Looking beyond the displays: A history of The Hull and East Riding Museum
Museums provide us with insight into history, but we rarely get a glimpse of the story behind the collection or building.
A popular feature of the Hull and East Riding Museum is the life-sized reconstruction of the iconic woolly mammoth.
Extinct for millennia, this great creature has been made world-famous by the entertaining film franchise Ice Age. Today, we’ve teamed up with Hull Museums to find out more about the magnificent beast.
Luckily, through the analysis of fossils, cave paintings and even frozen bodies in the Siberian permafrost, people have been able to piece together fragments to discover how these animals lived.
Incredibly, they walked the earth as early as 250,000 years ago. They lived in the subarctic tundra regions, where there was enough food for them to survive.
In fact, there has been evidence that these giants roamed around Hull and the East Riding around 75,000 years ago. Can you imagine a woolly strolling down Spring Bank?
Back then, this area would have usually been -20C in the winter, reaching highs of only 10C in the summer. So, we can never again complain about the weather!
Mammoths had a number of clever adaptations that allowed them to survive through these colder periods. One of the most obvious features is the thick, coarse hair that covered the mammoth’s body. This is, of course, where its alias of woolly mammoth derives from.
It is thought that on the underbelly, hair could grow up to one metre in length. What is even more mind-blowing is that underneath all this hair would be another dense undercoat of fine fur, which was around 2.5cm deep.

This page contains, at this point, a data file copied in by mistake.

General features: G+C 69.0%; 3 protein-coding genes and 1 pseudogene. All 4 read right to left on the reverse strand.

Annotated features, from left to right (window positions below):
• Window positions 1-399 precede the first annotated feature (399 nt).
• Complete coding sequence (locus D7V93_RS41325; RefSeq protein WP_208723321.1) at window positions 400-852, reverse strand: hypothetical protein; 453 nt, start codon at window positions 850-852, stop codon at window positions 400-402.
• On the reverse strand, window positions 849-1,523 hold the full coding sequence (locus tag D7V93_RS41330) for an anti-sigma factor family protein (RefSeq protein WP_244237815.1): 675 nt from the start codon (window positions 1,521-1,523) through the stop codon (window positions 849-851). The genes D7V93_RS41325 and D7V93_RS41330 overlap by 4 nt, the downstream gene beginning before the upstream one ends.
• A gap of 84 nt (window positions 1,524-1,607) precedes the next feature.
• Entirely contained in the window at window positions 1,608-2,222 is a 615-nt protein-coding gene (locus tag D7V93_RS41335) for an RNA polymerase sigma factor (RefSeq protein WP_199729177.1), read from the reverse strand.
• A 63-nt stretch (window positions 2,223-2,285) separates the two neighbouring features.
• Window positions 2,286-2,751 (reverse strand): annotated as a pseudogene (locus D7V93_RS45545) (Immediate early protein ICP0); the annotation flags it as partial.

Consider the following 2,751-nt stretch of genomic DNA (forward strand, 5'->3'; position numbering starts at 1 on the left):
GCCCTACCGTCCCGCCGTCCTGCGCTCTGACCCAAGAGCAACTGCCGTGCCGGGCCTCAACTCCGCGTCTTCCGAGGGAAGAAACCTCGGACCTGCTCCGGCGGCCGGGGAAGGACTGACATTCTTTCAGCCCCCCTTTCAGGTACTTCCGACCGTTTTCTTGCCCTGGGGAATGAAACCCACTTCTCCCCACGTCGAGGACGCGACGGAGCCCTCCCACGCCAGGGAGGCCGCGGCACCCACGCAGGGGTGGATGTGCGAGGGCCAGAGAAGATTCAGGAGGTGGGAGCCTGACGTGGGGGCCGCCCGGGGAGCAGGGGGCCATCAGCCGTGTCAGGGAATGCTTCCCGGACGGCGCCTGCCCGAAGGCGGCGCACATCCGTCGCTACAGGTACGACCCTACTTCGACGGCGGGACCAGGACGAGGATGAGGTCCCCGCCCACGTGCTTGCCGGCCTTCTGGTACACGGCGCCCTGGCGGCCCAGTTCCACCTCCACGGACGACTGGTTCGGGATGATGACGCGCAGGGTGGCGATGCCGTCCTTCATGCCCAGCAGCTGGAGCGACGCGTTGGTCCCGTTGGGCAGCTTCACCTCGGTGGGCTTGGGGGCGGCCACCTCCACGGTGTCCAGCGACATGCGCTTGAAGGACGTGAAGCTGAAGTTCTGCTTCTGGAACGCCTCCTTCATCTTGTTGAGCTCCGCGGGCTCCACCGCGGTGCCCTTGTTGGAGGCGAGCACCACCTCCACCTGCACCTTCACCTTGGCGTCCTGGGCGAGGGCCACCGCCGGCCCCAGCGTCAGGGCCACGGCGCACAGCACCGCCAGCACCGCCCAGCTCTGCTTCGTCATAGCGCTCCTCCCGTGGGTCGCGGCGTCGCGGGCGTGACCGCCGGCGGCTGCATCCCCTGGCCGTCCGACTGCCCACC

A mammoth’s skin was similar to that of the modern elephant, very thick and grey. Glands would release a fatty substance into the hair, which would protect the animal even further against the elements. When things got a bit too hot for the mammoth, they would shed.
Their large tusks, whilst also useful for self-defence and mating rituals, would primarily be used for clearing snow when searching for food. Amazingly, these huge curved teeth could reach lengths of five metres. Imagine the size of the tusks of an African elephant, and then double it.
Nevertheless, the elephants that we see today have much larger tails, ears and trunks than the woollies ever had. This was to prevent heat loss during the chilly seasons.
The ears of a mammoth would have measured around 30cm. Their trunks were also smaller and had two finger-like projections, which they used for grabbing and picking up food.
Contrary to popular belief, woollies weren’t that dissimilar in size to the elephants that we know and love today. They grew to about the size of an Indian Elephant, which is around 11 feet tall. Meanwhile, they weighed around the same as a double decker bus.
Their sheer size meant that they needed a lot of food. It has been suggested that these creatures spent over 80% of their day grazing and feeding. To stay alive, a fully-grown mammoth would need to eat more than 100kg of vegetation each day.
As you can imagine, their teeth were equipped for chewing the tough plants that grew in the tundra. They actually grew six sets of teeth during their lifetime.
You can find out even more about these majestic creatures at the Hull and East Riding Museum on the High Street.
Open Monday through Saturday 10am-5pm and Sundays from 11am-4:30pm, the museum is free to enter.